The pharmaceutical industry is one of the most important industries that will be directly impacted by Brexit. When the United Kingdom’s referendum was held in June 2016, the majority of the British electorate voted for the withdrawal of the UK from the European Union (EU) and now Brexit is a reality. Brexit and its potential impact on the regulatory environment within the healthcare system is one of the hottest topics within the pharmaceutical industry as the pharma industry is in a need to respond to a new regulatory landscape in the wake of Brexit. Since medicinal products are subjected to a highly regulated environment throughout their lifecycle, this derogation coming along with the UK’s withdrawal from the EU is expected to hit the pharma industry exceedingly hard, especially the pharma companies operating in the UK.
What exactly is Brexit and why does it concern pharma companies?
Brexit is an abbreviation for ‘British exit’, referring to the United Kingdom’s decision on June 23, 2016, to leave the European Union. Following this, the United Kingdom (UK) left the European Union (EU) on January 31, 2020, and became a third country. This will bring inevitable major changes to the way pharmaceuticals are tested, analyzed, and regulated within the UK and European markets. As quality and assurance methodologies are of pivotal importance in the field of medicine, pharmaceutical companies and drug manufacturers need to be doing all they can to ensure that the internal quality check standards are strong and flexible enough to withstand any challenges that Brexit may bring. So, it is of prime importance that the pharmaceutical companies have to prepare for the oncoming political changes while retaining high pharmaceutical product quality.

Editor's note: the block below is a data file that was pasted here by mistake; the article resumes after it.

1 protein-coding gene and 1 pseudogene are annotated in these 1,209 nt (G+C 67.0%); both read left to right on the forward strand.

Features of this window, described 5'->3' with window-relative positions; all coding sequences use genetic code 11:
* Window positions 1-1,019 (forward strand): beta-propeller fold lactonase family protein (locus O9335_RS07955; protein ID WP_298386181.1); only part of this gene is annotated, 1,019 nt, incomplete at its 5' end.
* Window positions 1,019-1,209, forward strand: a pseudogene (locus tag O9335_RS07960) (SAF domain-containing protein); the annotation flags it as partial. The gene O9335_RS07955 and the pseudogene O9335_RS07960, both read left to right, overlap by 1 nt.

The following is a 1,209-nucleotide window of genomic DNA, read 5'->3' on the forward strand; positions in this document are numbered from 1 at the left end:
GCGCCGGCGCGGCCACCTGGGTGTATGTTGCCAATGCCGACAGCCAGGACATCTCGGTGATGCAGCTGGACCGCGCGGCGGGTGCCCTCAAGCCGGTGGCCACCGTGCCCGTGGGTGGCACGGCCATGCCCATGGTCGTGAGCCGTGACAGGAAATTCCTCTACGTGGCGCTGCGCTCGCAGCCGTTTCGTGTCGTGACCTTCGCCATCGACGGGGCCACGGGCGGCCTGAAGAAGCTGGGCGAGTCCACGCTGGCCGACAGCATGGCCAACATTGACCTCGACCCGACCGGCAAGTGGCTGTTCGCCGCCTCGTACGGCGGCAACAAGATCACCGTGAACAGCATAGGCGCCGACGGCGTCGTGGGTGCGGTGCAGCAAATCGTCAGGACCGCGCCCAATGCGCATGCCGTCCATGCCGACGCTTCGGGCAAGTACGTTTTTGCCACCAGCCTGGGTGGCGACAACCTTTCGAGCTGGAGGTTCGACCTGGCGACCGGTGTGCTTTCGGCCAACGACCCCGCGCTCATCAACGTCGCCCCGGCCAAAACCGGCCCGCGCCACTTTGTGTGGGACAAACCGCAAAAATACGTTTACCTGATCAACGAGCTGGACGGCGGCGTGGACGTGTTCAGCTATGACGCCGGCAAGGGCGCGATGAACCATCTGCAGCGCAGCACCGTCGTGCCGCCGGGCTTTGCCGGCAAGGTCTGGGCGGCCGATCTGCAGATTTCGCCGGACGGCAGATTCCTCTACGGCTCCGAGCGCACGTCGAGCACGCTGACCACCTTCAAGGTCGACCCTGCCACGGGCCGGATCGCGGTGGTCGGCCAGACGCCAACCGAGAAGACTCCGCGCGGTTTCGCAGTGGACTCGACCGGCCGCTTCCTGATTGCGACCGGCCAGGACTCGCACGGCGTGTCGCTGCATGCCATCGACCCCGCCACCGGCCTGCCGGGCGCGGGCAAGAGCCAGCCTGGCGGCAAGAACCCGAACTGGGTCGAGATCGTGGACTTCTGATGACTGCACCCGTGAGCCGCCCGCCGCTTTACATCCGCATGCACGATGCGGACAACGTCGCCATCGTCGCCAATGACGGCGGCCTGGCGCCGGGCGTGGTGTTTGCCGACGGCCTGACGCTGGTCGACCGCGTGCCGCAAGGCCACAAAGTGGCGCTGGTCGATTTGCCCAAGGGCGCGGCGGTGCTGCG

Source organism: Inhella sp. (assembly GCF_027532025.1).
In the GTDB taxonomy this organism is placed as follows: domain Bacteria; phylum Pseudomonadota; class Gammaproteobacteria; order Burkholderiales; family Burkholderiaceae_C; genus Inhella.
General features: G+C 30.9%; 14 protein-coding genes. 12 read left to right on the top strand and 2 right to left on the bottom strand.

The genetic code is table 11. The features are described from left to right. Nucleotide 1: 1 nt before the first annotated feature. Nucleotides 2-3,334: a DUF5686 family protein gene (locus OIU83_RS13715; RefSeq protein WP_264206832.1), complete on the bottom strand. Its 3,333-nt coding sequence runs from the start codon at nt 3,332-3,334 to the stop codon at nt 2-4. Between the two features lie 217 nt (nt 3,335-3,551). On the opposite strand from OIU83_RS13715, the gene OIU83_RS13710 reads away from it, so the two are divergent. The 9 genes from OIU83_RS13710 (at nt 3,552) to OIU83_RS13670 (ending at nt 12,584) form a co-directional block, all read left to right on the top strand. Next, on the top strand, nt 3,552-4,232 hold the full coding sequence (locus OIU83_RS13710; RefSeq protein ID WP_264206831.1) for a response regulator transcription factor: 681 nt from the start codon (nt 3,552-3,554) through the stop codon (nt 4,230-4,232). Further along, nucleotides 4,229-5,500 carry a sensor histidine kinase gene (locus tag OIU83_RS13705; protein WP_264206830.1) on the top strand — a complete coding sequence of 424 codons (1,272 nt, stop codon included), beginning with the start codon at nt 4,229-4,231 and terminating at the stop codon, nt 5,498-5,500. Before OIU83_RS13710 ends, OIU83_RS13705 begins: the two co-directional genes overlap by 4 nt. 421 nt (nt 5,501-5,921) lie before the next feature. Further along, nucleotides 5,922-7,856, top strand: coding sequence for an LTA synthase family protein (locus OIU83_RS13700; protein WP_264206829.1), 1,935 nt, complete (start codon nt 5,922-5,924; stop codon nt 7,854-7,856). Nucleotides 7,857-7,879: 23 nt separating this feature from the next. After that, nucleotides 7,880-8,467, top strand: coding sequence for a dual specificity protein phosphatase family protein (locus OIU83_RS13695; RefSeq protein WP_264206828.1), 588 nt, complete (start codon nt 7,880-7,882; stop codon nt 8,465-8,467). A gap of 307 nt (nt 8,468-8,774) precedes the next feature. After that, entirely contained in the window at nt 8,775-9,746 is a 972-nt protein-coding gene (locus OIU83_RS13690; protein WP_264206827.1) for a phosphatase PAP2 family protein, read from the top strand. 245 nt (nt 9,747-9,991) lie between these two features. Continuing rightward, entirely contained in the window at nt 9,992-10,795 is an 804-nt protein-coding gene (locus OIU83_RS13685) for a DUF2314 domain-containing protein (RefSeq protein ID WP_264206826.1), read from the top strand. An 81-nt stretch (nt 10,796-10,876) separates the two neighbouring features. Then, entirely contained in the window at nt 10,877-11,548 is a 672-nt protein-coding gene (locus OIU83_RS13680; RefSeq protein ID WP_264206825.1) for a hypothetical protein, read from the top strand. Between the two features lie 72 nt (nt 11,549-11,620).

Impact of Brexit on the pharmaceutical industry:
Following the exit of the UK, a transition period began on February 1, 2020, during which European Union (EU) pharmaceutical law remains applicable to the UK. But this is due to end on December 31, 2020. This means that pharmaceutical companies can carry out their activities in the UK until the end of 2020. The post-Brexit relationship between the UK and the EU are hard to predict and there are still many uncertainties on how the complete exit will look like and what the consequences are.